The gaming world was abuzz recently with the news that Steam would be killing its controversial Greenlight program in favor of Steam Direct, where developers would pay a one-time fee to just get their app on Greenlight. But that fee has been discussed as being up for debate – and it could be as high as $5,000. This is horrifying to me, as it has the potential to scare away a lot of developers who have more talent than resources. And crazily, I've seen people say that they want a similar system on the App Store to help with the problems that come with shovelware plaguing the stores. But I don't think shovelware is quite the crisis other people say that it is, and I fear any move to curtail it by making it harder to access stores will have negative consequences. Plus, I think there's a moral objection to the idea of being an even stricter gatekeeper.

First off, I am skeptical that making it more expensive to submit apps/games will help quality at all. It's not like every scammer is a broke jerk. Seriously, you're telling me that there's not some rich jerk kids out there who are producing bad games or copyright scams? Or people with more money than ethics or sense? Maybe higher fees for submission, or a per-app submission fee will catch a few more bad actors, but do not assume that access to funds and quality products are directly correlated.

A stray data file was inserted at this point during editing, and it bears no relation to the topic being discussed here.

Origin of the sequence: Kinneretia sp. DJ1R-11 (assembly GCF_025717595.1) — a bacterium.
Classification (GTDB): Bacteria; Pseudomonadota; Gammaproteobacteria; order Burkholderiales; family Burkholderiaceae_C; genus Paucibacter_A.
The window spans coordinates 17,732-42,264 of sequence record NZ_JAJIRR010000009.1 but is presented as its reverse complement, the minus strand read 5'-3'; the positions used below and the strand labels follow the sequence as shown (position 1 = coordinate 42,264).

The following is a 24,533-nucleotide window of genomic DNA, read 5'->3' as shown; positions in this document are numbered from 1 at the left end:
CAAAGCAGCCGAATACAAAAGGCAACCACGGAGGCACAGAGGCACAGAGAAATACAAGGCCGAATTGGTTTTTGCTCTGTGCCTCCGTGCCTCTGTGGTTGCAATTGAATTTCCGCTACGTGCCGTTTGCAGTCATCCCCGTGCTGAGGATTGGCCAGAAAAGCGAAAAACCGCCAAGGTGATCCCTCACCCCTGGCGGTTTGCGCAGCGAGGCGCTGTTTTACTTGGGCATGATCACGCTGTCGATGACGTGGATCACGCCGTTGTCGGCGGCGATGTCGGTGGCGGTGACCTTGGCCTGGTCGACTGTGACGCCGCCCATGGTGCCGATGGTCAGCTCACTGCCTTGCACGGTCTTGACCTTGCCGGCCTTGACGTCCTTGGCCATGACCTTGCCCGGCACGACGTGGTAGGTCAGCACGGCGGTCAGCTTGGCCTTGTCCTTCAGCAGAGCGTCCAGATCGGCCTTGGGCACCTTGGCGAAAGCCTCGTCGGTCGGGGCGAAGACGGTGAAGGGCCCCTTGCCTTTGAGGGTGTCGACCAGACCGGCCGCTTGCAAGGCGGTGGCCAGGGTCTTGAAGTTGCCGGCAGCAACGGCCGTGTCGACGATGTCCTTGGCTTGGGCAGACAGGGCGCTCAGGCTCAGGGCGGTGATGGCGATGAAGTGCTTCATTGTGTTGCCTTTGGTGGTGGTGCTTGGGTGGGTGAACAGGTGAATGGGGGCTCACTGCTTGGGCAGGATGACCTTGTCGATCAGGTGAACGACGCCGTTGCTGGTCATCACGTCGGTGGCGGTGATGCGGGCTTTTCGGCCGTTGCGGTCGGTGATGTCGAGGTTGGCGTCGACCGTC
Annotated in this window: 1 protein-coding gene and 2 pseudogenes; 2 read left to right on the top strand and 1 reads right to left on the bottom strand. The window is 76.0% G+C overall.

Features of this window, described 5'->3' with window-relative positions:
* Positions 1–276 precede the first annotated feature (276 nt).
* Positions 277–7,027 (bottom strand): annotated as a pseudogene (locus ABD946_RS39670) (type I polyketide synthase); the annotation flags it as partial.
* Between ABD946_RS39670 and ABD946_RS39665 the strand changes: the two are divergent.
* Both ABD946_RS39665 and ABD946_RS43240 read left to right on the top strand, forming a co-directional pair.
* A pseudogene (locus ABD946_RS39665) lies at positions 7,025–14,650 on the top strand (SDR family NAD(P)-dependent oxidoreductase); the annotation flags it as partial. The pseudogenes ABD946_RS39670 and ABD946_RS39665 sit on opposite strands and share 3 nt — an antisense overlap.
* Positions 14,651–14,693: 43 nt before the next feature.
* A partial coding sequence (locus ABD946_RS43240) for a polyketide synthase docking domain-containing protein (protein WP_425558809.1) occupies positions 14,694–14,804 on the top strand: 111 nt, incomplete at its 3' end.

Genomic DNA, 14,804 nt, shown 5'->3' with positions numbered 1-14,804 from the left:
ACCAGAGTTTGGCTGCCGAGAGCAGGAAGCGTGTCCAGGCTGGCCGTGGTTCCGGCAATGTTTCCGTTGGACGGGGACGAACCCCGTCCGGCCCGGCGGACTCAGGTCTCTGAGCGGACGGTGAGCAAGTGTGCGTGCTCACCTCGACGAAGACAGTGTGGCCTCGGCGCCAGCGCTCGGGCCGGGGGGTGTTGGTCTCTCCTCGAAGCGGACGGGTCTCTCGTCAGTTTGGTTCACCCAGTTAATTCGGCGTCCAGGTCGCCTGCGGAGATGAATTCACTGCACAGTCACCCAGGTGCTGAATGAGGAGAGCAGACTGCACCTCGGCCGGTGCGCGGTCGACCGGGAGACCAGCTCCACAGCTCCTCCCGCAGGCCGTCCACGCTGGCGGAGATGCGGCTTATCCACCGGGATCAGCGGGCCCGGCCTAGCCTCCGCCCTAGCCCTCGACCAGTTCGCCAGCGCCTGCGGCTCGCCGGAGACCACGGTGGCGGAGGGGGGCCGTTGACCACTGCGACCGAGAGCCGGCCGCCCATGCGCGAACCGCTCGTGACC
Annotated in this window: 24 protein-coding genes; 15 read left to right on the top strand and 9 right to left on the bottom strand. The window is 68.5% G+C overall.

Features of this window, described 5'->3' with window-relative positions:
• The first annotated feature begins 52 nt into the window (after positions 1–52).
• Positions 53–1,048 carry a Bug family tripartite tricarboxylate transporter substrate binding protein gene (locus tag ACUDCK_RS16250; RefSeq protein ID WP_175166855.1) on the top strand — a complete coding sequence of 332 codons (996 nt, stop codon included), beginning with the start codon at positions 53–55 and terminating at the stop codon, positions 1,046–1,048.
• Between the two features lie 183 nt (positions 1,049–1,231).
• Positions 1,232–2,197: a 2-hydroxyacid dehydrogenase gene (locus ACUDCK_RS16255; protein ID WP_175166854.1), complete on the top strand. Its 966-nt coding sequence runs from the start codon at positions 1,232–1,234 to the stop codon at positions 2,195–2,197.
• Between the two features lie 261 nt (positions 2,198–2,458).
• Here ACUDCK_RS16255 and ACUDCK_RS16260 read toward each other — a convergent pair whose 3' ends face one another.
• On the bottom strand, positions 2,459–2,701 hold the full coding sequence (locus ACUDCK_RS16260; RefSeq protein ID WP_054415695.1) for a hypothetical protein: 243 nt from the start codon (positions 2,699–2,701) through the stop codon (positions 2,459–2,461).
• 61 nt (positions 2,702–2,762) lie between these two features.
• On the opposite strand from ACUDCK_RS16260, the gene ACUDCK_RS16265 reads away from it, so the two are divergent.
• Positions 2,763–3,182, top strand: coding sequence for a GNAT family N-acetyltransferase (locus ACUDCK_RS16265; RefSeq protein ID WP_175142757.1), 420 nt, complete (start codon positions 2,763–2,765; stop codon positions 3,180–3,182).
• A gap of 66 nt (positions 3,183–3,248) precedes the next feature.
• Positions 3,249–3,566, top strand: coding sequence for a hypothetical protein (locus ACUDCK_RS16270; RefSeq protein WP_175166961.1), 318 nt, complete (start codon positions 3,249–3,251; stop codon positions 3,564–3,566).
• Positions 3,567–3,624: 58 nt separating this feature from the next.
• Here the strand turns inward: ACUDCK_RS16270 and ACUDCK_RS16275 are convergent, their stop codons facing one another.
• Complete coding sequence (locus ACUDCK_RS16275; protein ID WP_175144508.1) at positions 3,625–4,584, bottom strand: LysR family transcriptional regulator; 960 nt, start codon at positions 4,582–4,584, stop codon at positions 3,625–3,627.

Second, higher prices will have the unintended consequence of chasing out independent creators who aren't making a lot of money. There are developers on the App Store who make decent apps that sometimes don't make the $100 per year back. Their work deserves to be on the App Store, they're not low-effort junk. Increasing the developer fee or introducing draconian submission fees would chase out more people who would just simply say that it's not worth it to even try and break the lowest threshold for what could at some point be considered breaking even. Raising per-app submission fees would hurt prolific creators of smaller apps and games. Steam and Google could at least use the excuse that they're not the only distribution option on their platforms. Apple would have no excuse, it would just be an incredibly toxic move.

Third, is low-effort shovelware really that bad of a problem? Yeah, all the digital distribution stores are full of it. You know what they're also full of? Fun, high-quality games that were not feasible to make when tools and distribution were harder to come by. And with the major distribution stores having easier refund policies, all that a bad game could cost is just some time. And with the wealth of coverage and YouTube footage for games, it's far easier to tell what looks unacceptable and what doesn't than in days of old, where there were fewer games and information on them was more tightly controlled. Yeah, there's a lot of shovelware out there, but the costs to players are often just a few wasted minutes instead of being stuck with a bad game on a cartridge that you can't return.